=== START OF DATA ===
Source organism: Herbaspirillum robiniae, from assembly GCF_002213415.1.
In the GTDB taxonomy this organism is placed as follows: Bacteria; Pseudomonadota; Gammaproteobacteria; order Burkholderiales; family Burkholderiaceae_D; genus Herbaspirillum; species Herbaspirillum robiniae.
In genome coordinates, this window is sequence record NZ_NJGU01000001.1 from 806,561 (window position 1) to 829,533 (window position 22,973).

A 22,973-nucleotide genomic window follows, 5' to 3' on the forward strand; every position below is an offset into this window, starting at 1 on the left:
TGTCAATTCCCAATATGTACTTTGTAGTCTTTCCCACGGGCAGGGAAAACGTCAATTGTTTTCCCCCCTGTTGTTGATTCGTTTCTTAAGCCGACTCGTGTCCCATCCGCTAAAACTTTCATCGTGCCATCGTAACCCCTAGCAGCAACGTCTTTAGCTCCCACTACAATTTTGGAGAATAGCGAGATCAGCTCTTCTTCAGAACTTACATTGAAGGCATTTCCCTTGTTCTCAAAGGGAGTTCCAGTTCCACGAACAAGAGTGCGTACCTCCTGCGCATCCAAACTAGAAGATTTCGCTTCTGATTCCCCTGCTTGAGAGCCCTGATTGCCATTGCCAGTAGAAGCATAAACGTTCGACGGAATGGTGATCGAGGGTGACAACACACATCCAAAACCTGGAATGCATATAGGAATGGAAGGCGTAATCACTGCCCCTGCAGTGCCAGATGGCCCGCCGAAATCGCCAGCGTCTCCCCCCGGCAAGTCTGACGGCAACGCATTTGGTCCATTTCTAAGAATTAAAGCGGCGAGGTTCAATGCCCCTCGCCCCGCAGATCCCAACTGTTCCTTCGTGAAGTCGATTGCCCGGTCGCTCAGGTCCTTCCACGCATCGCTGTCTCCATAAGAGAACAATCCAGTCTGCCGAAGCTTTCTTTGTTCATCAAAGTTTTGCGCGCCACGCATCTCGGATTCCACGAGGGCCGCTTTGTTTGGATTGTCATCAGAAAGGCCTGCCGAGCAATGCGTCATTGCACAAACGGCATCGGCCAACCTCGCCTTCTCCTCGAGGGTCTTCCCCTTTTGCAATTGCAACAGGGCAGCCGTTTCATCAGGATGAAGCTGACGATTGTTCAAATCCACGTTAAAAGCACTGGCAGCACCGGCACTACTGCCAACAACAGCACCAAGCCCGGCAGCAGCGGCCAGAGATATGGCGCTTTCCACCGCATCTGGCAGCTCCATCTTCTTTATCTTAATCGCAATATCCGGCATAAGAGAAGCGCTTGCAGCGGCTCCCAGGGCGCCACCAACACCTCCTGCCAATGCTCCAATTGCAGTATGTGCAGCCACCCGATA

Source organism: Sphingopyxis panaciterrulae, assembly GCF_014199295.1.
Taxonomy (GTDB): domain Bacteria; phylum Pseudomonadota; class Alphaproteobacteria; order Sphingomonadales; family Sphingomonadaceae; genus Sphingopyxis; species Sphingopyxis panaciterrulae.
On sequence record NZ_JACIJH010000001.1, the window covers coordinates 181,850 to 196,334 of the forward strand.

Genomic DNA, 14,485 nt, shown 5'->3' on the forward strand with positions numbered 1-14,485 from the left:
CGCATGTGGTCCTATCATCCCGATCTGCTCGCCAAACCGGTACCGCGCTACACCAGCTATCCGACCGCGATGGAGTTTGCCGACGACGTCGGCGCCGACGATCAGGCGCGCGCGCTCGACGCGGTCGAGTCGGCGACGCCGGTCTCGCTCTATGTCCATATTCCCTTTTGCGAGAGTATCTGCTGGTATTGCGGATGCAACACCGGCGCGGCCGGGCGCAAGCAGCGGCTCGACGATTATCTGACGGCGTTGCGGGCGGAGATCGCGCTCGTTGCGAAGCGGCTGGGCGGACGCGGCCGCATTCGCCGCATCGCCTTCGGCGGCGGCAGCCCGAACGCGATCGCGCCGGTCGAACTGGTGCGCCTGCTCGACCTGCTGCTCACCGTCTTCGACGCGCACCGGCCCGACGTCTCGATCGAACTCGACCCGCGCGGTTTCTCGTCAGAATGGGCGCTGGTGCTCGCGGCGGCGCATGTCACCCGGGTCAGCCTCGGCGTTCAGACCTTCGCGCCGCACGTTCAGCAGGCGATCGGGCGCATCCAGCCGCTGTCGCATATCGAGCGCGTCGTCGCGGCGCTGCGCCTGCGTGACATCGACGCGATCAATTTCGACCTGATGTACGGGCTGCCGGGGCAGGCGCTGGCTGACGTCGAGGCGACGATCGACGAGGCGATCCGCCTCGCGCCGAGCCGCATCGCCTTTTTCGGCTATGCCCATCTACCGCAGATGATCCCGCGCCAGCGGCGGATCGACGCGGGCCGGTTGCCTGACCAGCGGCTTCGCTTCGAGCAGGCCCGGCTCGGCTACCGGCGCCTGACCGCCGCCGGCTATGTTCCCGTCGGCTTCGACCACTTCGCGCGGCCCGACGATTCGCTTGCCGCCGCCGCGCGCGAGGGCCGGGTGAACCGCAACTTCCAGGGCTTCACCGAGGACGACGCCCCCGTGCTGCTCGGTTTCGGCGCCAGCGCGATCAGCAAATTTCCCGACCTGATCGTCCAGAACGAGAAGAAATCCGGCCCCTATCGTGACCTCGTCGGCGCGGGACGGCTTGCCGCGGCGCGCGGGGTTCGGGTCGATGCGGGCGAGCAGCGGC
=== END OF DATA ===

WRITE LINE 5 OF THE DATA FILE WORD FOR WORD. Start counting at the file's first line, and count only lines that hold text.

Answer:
TGTCAATTCCCAATATGTACTTTGTAGTCTTTCCCACGGGCAGGGAAAACGTCAATTGTTTTCCCCCCTGTTGTTGATTCGTTTCTTAAGCCGACTCGTGTCCCATCCGCTAAAACTTTCATCGTGCCATCGTAACCCCTAGCAGCAACGTCTTTAGCTCCCACTACAATTTTGGAGAATAGCGAGATCAGCTCTTCTTCAGAACTTACATTGAAGGCATTTCCCTTGTTCTCAAAGGGAGTTCCAGTTCCACGAACAAGAGTGCGTACCTCCTGCGCATCCAAACTAGAAGATTTCGCTTCTGATTCCCCTGCTTGAGAGCCCTGATTGCCATTGCCAGTAGAAGCATAAACGTTCGACGGAATGGTGATCGAGGGTGACAACACACATCCAAAACCTGGAATGCATATAGGAATGGAAGGCGTAATCACTGCCCCTGCAGTGCCAGATGGCCCGCCGAAATCGCCAGCGTCTCCCCCCGGCAAGTCTGACGGCAACGCATTTGGTCCATTTCTAAGAATTAAAGCGGCGAGGTTCAATGCCCCTCGCCCCGCAGATCCCAACTGTTCCTTCGTGAAGTCGATTGCCCGGTCGCTCAGGTCCTTCCACGCATCGCTGTCTCCATAAGAGAACAATCCAGTCTGCCGAAGCTTTCTTTGTTCATCAAAGTTTTGCGCGCCACGCATCTCGGATTCCACGAGGGCCGCTTTGTTTGGATTGTCATCAGAAAGGCCTGCCGAGCAATGCGTCATTGCACAAACGGCATCGGCCAACCTCGCCTTCTCCTCGAGGGTCTTCCCCTTTTGCAATTGCAACAGGGCAGCCGTTTCATCAGGATGAAGCTGACGATTGTTCAAATCCACGTTAAAAGCACTGGCAGCACCGGCACTACTGCCAACAACAGCACCAAGCCCGGCAGCAGCGGCCAGAGATATGGCGCTTTCCACCGCATCTGGCAGCTCCATCTTCTTTATCTTAATCGCAATATCCGGCATAAGAGAAGCGCTTGCAGCGGCTCCCAGGGCGCCACCAACACCTCCTGCCAATGCTCCAATTGCAGTATGTGCAGCCACCCGATA